Not everyone dreams of coming to California. While our sandy beaches and palm trees may be attractive to vacationers, non-U.S. companies understandably do not want the expenses or uncertainties of being dragged, sometimes halfway across the world, to defend lawsuits here. This article provides a three-prong defense to companies that have been sued in California.
Out of Africa
The firm a South African distributor of surgical equipment (the Client) who was sued in California by another South African company (the Rival) for allegedly interfering with a contract between the Rival and a California manufacturer. The Rival was already in litigation with the manufacturer in California (in the U.S. Federal Central District Court—Los Angeles) and wanted to save money by suing the Client there as well. The Rival gave notice of the lawsuit to the Client who promptly contacted its U.S. counsel.
The initial decision for the Client, as for any company in that situation, is a simple one: do we contest the lawsuit? There is no easy answer. Fighting the lawsuit means hiring U.S. attorneys and expending substantial time and money with no guarantee of success.
Ignoring the lawsuit, however, can be disastrous. The plaintiff can obtain a default judgment and, depending on the laws of the defendant’s country, can enforce the judgment by taking the defendant’s physical or intangible assets. Even if a company is willing to take that chance, the company may be prevented from doing any future business in California and the company’s management may be restricted from travelling to California.
In the South African example, the Client asked how it could challenge the lawsuit without spending years in U.S. litigation. U.S. counsel recommended a Motion to Dismiss. A Motion to Dismiss, prepared by U.S. counsel and filed with the court instead of a formal response to the complaint, does not argue the substance of the claims made by the plaintiff, but instead challenges plaintiff’s right to bring the lawsuit. The following are three valid bases for a Motion to Dismiss, each of which was raised by the authors on behalf of the Client.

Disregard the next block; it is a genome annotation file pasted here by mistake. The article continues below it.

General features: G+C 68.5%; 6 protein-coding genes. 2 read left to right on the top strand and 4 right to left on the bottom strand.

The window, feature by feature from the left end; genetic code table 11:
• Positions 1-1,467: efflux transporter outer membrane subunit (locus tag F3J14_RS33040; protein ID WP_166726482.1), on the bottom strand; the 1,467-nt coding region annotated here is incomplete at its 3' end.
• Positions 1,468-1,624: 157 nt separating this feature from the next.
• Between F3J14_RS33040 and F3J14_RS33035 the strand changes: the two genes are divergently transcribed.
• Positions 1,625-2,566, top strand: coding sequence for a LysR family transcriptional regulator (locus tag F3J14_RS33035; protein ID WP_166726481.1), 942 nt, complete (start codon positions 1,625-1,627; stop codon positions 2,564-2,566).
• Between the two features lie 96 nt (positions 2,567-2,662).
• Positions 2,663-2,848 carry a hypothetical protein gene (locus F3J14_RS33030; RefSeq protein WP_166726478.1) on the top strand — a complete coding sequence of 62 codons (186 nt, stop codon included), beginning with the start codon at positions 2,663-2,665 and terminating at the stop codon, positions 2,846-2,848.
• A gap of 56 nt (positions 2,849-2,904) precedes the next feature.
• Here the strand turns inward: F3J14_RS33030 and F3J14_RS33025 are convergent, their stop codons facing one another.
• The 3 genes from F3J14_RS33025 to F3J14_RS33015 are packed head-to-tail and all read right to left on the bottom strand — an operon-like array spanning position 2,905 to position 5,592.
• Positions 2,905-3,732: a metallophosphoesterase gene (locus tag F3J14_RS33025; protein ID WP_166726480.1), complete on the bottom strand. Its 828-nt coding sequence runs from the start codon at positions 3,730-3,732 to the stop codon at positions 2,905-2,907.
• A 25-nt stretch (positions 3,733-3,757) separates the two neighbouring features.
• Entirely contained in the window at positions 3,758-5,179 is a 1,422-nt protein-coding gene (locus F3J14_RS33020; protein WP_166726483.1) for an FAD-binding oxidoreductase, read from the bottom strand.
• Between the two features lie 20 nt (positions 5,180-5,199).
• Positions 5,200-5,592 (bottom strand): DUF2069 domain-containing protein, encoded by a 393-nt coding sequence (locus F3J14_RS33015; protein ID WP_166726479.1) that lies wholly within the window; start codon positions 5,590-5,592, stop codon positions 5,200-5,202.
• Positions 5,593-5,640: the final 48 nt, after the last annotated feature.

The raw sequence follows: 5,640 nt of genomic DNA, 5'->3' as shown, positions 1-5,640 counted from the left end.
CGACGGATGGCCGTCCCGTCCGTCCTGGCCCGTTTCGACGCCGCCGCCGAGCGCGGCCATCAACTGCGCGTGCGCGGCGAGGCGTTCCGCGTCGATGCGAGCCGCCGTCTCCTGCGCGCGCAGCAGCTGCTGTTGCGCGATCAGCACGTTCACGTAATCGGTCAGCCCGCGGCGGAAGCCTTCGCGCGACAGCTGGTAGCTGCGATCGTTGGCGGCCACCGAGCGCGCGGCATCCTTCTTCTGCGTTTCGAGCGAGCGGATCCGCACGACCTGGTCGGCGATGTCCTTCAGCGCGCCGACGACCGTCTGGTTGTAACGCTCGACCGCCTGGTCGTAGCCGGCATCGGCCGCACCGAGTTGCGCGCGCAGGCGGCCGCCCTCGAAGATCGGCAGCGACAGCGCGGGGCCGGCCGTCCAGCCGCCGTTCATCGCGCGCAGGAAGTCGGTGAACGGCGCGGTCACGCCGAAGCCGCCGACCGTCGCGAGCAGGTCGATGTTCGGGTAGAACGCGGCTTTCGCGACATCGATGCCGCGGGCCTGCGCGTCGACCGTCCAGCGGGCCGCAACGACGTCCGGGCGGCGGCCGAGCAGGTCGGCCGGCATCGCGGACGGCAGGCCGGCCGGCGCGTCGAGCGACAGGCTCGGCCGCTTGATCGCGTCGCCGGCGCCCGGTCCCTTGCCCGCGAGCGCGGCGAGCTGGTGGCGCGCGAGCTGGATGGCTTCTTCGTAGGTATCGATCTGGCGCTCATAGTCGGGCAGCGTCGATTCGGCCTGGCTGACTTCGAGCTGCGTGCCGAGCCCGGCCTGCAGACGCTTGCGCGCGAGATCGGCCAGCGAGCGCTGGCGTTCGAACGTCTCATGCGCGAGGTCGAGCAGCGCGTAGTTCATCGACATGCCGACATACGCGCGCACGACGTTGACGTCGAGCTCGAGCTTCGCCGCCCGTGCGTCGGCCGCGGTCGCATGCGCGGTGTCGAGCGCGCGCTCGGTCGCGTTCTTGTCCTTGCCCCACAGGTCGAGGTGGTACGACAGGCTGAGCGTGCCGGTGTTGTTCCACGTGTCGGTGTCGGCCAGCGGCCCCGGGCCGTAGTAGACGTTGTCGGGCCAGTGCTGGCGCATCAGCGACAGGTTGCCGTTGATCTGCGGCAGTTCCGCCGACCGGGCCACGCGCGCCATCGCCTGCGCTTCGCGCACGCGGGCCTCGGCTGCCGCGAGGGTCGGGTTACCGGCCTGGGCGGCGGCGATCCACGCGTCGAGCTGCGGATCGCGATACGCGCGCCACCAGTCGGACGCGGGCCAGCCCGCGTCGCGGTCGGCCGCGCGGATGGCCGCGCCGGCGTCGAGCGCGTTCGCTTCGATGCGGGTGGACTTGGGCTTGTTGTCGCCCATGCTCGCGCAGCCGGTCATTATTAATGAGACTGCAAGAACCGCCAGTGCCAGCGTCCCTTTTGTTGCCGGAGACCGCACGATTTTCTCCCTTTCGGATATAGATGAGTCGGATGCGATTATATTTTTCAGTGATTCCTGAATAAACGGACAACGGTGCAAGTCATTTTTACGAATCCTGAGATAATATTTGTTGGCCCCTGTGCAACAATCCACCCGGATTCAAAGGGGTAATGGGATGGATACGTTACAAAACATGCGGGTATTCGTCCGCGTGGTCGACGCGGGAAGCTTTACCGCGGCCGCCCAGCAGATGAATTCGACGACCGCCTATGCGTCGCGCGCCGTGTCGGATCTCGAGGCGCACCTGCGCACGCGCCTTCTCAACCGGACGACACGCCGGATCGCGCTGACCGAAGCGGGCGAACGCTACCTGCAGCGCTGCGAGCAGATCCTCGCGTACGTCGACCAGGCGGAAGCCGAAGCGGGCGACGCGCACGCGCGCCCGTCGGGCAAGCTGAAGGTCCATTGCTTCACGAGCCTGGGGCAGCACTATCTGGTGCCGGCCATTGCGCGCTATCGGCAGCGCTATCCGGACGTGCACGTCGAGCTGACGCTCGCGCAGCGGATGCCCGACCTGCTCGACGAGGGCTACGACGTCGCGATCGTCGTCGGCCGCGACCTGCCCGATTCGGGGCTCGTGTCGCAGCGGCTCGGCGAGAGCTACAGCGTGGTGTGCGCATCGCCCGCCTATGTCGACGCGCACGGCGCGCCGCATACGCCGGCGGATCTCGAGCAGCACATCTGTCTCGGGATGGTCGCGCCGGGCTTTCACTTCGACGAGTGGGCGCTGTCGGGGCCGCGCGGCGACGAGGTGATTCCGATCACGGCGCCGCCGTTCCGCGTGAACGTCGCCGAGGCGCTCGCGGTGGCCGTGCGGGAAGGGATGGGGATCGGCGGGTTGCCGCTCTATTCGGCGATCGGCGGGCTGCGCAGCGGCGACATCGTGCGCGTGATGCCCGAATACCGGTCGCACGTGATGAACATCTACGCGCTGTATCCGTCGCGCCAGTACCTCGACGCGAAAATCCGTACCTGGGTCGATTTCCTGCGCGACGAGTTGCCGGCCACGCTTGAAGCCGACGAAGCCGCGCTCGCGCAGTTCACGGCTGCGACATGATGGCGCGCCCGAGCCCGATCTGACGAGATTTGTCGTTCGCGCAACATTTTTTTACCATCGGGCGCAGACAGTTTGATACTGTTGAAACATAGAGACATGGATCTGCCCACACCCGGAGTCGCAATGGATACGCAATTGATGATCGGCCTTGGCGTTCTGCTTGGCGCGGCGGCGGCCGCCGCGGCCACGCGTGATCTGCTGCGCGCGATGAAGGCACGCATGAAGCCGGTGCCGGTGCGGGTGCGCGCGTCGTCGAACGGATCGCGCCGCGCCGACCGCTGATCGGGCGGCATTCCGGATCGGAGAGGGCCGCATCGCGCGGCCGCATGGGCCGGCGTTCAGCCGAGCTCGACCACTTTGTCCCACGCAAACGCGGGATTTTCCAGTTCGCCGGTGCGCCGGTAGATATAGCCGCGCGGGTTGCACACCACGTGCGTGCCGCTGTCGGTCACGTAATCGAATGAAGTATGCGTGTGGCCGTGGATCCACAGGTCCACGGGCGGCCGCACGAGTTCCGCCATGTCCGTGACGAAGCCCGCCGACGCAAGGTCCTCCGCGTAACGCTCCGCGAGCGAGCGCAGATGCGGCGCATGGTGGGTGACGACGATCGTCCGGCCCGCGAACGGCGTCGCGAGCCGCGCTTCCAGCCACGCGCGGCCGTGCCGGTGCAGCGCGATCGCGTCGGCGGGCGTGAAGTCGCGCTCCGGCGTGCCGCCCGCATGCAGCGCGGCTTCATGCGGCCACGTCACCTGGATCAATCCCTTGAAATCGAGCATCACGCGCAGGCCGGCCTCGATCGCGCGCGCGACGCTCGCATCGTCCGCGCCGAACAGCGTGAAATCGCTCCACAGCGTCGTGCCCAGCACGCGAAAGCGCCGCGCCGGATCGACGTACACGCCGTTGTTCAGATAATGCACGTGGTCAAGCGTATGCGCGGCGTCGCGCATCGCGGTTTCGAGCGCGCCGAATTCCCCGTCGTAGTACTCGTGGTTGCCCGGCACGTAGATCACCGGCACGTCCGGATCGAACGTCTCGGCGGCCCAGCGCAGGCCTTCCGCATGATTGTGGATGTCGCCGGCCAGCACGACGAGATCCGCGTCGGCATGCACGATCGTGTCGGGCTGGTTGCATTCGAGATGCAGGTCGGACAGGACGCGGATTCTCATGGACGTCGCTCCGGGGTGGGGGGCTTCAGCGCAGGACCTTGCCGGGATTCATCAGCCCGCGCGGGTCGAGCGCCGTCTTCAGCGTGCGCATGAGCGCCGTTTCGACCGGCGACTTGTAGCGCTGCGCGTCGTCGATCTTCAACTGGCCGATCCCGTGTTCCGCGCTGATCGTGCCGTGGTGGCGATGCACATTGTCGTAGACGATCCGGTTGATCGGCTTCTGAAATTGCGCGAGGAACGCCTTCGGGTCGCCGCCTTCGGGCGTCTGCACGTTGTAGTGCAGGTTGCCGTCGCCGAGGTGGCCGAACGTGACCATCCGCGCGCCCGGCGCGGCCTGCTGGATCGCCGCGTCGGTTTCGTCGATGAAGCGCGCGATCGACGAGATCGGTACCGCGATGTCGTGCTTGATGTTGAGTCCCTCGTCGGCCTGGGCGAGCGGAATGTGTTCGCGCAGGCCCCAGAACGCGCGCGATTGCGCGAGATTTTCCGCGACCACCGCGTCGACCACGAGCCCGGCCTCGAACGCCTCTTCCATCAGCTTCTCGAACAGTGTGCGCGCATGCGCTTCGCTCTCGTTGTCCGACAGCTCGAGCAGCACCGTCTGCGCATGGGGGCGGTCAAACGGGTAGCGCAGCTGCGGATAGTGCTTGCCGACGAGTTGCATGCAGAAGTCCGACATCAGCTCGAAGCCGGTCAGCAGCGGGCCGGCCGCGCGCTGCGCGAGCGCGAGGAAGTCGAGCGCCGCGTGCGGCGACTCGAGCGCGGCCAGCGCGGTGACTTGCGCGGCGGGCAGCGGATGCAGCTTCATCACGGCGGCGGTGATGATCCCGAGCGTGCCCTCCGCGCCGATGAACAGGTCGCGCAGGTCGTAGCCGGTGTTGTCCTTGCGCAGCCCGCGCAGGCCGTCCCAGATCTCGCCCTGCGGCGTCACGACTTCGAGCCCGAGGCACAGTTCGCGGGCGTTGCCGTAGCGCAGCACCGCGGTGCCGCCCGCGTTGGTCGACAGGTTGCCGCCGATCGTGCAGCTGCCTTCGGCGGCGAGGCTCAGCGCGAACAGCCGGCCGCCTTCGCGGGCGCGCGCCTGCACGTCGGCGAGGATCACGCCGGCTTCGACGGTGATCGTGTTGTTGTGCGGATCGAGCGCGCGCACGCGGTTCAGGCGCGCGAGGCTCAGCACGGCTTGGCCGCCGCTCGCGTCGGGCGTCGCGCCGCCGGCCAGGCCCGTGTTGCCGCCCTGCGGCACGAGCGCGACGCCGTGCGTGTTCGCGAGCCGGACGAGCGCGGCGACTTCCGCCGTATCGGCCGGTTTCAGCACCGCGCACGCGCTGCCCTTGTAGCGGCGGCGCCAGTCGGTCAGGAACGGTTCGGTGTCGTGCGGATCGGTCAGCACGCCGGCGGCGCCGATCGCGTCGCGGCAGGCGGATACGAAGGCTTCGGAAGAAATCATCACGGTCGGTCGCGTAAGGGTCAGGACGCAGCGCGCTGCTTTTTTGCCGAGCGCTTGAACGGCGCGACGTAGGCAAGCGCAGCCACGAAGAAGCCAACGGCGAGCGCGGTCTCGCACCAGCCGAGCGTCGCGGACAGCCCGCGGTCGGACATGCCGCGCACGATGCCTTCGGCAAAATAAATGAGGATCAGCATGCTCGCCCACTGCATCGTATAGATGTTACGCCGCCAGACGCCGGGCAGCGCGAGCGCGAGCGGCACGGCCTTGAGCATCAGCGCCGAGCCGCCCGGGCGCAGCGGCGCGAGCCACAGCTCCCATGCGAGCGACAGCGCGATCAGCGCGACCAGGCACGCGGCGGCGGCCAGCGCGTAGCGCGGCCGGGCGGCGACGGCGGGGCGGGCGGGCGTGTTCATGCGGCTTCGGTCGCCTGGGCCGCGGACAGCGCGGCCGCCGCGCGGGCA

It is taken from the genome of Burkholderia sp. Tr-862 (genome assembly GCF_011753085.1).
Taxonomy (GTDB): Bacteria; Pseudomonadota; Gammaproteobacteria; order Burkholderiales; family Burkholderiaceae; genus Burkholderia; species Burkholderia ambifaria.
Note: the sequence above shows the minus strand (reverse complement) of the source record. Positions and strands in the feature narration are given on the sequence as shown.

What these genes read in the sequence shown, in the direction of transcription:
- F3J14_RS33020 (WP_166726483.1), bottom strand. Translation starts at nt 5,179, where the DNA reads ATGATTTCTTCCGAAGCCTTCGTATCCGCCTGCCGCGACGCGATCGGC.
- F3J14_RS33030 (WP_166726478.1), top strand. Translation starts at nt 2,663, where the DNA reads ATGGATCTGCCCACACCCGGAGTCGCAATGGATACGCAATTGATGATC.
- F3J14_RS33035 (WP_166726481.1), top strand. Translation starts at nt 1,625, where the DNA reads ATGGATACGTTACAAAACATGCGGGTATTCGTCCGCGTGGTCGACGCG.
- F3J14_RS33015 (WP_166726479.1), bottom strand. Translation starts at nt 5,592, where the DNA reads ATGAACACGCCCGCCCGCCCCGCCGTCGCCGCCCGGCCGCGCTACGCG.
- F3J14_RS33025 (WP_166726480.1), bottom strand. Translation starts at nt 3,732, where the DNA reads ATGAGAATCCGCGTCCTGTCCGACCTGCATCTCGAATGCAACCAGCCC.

A Motion to Dismiss will succeed if the non-U.S. company was not properly “served” with the court papers. Under U.S. law that usually means someone must personally hand a copy of the official complaint and summons to a representative of the company at the company’s place of business. If the plaintiff also sued individuals such as company officers or directors, each must also be personally handed the documents.
Even if someone hands official-looking papers to a company employee, however, service is not necessarily proper. U.S. service laws are specific regarding the substance and procedure of the service. For example, the summons must correctly and precisely identify the name of the people and entities sued—no typographical errors are allowed such as “S.A.” when “S.p.A.” is correct. Also, the complaint and summons may not have any omitted pages. Further, many countries add their own regulations on service from foreign entities. The best advice is to contact U.S. counsel immediately so the attempted service can be fully analyzed.
In the South African case, while the Rival had a local South African sheriff hand the U.S. complaint and summons to a receptionist at the Client’s premises: 1) the complaint and summons were not served according to the provisions of the Hague Convention; 2) the sheriff did not explain the “nature and contents” of what he served, as required by South African law; and 3) a critical page of the complaint was missing. U.S. counsel included these arguments in its Motion to Dismiss and the judge ruled service had indeed been ineffective.